21 CATHERINE THE GREAT Empress of Russia Exchanged letters with VOLTAIRE & DIDEROT Believed in Enlightenment ideas such as equality and liberty Abolished torture and established religious tolerance in her lands

22 JOSEPH II Son of Maria Theresa (Hapsburg Empress) Eager student of Enlightenment!!! Traveled in disguise among his subjects to learn of his problems Supported religious equality Ended censorship Sold properties of many monasteries Abolished serfdom

23 Birth of the American Republic Birth of the American Republic Chapter 5, Section III

24 Britain becomes Global Power 1.Geography (control trade, set up outposts across the globe) 2.Success in War 3.Territory Expanded


26 NAVY Britain built superior naval power protected their growing empire and trade

27 GEORGE III Came to power in 1769 (60-year reign) Wanted to recover the powers that the monarch lost Decided colonists in North America should pay for the costs of the 7 Years War and French & Indian War!!!


29 Characteristics of 13 Colonies Home to diverse religious & ethnic groups politics = free discussion social distinctions blurred Colonist grew in favor of separation from Britain!!!

30 Birth of the American Republic - With war between the British and French over, Britain began enforcing old taxes and passing new taxes on the colonies to pay for the war debt.

31 Stamp Act required all printed materials to be stamped showing that a tax had been paid to the King.

32 Stamp Act Congress - 9 Colonies wrote a protest to the King over the stamp act. “No Taxation Without Representation” -- Parliament repealed the Stamp Act Boycott – Colonist refused to buy or sell English Goods.

33 Boston Massacre - 1770, British soldiers fire on a group of angry colonist killing five. Boston Tea Party – 1773, men disguised as Native Americans boarded three ships and dumped the British tea overboard. Intolerable Acts - New laws passed to punish the colonist for the troubles they had caused.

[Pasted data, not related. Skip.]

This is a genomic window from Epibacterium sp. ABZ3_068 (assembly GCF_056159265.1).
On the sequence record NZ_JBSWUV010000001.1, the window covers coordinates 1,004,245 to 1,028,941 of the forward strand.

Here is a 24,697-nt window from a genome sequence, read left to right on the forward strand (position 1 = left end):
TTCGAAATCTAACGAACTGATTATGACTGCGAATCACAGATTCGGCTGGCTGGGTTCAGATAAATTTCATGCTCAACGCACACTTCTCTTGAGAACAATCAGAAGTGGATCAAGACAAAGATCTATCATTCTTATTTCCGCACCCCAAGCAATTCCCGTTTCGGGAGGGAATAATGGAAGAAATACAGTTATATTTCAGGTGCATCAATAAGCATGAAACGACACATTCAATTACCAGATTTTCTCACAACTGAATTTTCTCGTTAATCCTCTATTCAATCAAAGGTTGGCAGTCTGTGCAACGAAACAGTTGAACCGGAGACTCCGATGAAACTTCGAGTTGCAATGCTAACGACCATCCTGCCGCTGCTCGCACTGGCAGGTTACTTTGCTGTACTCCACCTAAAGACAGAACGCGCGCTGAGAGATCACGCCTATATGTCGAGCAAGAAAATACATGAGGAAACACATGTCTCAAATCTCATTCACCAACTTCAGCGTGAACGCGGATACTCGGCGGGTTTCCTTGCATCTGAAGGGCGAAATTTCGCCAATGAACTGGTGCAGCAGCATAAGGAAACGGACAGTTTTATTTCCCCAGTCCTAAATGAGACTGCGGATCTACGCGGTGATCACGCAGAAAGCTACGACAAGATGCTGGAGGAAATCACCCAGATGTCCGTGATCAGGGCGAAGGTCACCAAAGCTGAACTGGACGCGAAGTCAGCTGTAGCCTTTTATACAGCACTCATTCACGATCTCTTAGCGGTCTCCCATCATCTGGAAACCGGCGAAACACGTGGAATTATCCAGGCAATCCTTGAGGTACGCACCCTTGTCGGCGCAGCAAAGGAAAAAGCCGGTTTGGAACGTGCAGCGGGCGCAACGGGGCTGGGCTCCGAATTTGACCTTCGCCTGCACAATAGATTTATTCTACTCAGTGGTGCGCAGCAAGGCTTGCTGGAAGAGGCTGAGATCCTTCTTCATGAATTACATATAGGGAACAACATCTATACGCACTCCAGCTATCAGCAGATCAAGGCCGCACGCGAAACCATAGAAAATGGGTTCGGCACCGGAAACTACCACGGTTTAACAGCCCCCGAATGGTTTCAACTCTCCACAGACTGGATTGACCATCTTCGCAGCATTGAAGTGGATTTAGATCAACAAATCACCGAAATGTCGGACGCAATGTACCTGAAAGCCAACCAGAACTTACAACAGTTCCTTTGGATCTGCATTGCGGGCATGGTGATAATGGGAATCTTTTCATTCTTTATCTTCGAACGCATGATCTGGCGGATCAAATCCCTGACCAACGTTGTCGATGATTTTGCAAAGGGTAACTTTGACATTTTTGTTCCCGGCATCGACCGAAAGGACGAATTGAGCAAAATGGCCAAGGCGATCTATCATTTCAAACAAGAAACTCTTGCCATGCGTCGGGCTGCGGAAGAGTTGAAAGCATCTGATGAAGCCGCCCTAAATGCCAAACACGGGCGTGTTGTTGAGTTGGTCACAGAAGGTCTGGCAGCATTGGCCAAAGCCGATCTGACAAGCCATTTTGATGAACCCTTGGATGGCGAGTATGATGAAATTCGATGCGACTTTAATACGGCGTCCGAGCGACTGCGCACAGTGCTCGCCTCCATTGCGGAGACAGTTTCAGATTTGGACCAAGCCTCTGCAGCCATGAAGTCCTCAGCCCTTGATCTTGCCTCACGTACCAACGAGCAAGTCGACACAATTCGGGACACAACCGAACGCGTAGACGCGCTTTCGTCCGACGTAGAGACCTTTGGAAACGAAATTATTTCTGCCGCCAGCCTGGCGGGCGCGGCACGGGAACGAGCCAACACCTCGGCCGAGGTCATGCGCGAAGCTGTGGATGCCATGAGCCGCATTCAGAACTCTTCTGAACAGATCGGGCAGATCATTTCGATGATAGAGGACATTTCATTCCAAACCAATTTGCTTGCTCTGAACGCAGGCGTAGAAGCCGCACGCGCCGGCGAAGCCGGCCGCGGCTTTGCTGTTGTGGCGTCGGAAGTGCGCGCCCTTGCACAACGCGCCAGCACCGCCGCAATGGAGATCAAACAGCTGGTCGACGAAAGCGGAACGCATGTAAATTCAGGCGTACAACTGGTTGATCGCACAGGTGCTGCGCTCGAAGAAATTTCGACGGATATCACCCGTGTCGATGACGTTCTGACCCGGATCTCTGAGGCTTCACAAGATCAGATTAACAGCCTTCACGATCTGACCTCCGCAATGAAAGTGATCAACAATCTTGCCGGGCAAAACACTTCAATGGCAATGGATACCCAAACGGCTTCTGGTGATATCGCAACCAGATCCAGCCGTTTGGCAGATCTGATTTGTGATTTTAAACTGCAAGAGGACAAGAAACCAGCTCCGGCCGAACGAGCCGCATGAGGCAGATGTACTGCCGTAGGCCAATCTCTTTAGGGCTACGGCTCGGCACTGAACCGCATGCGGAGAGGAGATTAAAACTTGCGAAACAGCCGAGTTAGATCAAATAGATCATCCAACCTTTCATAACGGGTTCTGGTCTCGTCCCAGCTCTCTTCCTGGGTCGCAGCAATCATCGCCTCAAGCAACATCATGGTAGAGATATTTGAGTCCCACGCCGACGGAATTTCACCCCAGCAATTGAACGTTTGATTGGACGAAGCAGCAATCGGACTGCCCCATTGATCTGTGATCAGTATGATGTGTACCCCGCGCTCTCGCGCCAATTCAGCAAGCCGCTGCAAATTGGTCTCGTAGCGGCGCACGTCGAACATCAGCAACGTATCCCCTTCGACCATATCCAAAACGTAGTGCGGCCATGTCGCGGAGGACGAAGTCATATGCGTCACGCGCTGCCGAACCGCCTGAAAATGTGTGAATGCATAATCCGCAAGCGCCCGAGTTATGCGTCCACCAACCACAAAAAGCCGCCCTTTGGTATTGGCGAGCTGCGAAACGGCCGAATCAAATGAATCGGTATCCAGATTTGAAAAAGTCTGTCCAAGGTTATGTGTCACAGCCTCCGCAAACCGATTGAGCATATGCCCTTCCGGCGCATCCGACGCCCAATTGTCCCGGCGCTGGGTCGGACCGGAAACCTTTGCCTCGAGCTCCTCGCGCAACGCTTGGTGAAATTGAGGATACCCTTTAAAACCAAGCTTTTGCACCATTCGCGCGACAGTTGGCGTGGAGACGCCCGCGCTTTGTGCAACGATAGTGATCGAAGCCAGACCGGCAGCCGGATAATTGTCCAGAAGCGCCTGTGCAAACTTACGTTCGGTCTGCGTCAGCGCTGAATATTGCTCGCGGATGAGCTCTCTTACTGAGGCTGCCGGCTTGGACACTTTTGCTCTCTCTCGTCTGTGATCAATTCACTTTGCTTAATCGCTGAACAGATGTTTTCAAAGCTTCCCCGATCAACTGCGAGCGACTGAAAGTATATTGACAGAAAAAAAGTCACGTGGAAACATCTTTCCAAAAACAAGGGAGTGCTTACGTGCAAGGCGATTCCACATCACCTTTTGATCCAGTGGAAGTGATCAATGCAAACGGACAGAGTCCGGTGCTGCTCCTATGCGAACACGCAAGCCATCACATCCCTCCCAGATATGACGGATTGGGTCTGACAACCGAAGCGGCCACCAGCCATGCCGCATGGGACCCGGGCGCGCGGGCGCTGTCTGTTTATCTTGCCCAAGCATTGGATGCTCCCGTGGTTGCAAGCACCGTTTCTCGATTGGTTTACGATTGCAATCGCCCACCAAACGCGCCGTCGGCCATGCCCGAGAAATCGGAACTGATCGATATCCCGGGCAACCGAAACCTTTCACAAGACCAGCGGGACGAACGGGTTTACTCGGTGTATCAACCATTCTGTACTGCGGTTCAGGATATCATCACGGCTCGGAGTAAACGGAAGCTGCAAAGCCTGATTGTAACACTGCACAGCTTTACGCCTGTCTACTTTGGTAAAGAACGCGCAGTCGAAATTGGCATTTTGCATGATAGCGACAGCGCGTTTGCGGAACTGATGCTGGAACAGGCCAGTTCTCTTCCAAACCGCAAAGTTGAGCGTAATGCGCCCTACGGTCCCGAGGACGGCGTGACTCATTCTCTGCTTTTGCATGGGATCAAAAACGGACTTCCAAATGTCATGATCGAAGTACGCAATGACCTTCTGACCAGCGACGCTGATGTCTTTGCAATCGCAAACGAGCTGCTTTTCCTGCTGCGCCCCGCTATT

34 Declaration of Independence Colonist upset  drafted Declaration of Rights July 4 th, 1776  colonist adopted the Declaration of Independence A NEW NATION IS FORMED!!!

35 The Revolutionary War (1775-1783) - Began at Lexington and Concord Massachusetts on April 19, 1775 when British soldiers clashed with American Patriots

36 The American Army - few military resources - no money to pay its soldiers -fighting on their own soil -Better leadership -They had to motivation to win -PATRIOTS

37 The British Army -professional soldiers -Better weapons - huge navy - plenty of cash to fund the war -offered freedom to slaves who fought for them -More soldiers Loyalist - colonist who supported Britain

38 The French Alliance (1777) -Americans defeat British troops at the Battle of Saratoga, which convinces France to join in the battle against the British. -Turning point of the war

39 France provided: -military supplies (muskets, cannons, ammunition) - trained soldiers - French War ships

40 Winter at Valley Forge (1777-1778) Symbolized great hardship for Patriots, but they did not give up Soldiers without shoes, food, and clothing Many faced amputation, sickness and starvation

41 Guerrilla Warfare This form of surprise hit and run attacks began to develop in the South by Colonist Guerrilla warfare was successful. The Americans began to weaken the British forces in the South

42 Battle of Yorktown 1781 - British Army is surrounded and cut off at Yorktown, Virginia which results in the surrender of the British Army Lord Cornwallis will surrender 80,000 British troops Yorktown would be the last major battle of the war. Britain realized they had no choice but to negotiate a peace treaty with Colonist Treaty of Paris Treaty of Paris officially ended the War in 1783

43 The Constitutional Convention - began in May 1787 in Philadelphia Purpose: to revise the Articles of Confederation Who: 55 delegates known as the Framers - Delegates worked in secret - they quickly decided to replace the Articles with a new constitution Framers incorporated the ideas of Locke, Hobbes, Montesquieu and Rousseau into the new constitution Constitution signed on Sept. 17, 1787 Constitution officially passed 1791